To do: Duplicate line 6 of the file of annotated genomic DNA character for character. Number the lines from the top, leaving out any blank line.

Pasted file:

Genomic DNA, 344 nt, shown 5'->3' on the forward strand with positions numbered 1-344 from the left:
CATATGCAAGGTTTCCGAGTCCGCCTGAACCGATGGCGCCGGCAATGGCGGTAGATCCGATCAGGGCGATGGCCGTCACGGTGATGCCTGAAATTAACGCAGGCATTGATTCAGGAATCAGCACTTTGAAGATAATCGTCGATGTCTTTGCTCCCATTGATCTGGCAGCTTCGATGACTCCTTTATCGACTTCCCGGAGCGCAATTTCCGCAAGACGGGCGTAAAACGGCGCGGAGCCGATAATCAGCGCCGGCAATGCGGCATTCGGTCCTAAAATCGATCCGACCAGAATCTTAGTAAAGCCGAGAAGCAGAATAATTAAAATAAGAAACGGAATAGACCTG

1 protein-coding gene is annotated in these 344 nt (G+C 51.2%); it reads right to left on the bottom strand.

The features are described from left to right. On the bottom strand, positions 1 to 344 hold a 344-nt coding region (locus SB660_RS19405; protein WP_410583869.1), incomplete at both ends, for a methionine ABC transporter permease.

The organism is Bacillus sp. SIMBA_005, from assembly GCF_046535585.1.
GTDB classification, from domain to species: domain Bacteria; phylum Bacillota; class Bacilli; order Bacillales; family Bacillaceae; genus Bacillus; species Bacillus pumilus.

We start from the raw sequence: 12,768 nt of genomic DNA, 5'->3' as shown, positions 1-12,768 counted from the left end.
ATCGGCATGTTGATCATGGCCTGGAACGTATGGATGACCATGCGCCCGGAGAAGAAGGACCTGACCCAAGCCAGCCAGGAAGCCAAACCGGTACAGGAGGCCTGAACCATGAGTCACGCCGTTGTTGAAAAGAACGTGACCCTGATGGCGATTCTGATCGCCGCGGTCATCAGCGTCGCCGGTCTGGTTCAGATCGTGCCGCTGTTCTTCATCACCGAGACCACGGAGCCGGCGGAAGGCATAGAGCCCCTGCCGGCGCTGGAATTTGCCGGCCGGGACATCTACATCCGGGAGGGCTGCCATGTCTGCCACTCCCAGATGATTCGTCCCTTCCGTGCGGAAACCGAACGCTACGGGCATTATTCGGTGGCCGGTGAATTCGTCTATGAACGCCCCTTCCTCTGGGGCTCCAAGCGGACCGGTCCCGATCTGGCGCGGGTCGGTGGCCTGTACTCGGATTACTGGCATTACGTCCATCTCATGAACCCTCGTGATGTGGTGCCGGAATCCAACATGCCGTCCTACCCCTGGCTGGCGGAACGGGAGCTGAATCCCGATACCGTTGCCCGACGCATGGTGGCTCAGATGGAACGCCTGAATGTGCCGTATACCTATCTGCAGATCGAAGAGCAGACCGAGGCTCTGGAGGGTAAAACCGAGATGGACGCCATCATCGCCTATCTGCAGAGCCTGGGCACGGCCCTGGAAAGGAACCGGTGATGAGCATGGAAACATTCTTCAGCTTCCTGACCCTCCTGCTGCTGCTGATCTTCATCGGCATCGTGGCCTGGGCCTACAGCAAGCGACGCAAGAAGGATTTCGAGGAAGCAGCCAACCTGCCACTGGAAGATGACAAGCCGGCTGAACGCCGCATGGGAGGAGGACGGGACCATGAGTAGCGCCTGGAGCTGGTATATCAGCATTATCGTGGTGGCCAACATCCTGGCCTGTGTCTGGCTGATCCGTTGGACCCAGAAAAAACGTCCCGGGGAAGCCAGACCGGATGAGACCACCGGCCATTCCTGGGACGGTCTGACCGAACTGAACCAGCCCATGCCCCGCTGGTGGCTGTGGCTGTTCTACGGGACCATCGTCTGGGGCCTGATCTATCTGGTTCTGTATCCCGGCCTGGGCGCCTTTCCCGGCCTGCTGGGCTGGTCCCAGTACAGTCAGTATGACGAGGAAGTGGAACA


GTDB classification, from domain to species: domain Bacteria; phylum Bacillota; class Bacilli; order Bacillales; family Bacillaceae; genus Bacillus; species Bacillus pumilus.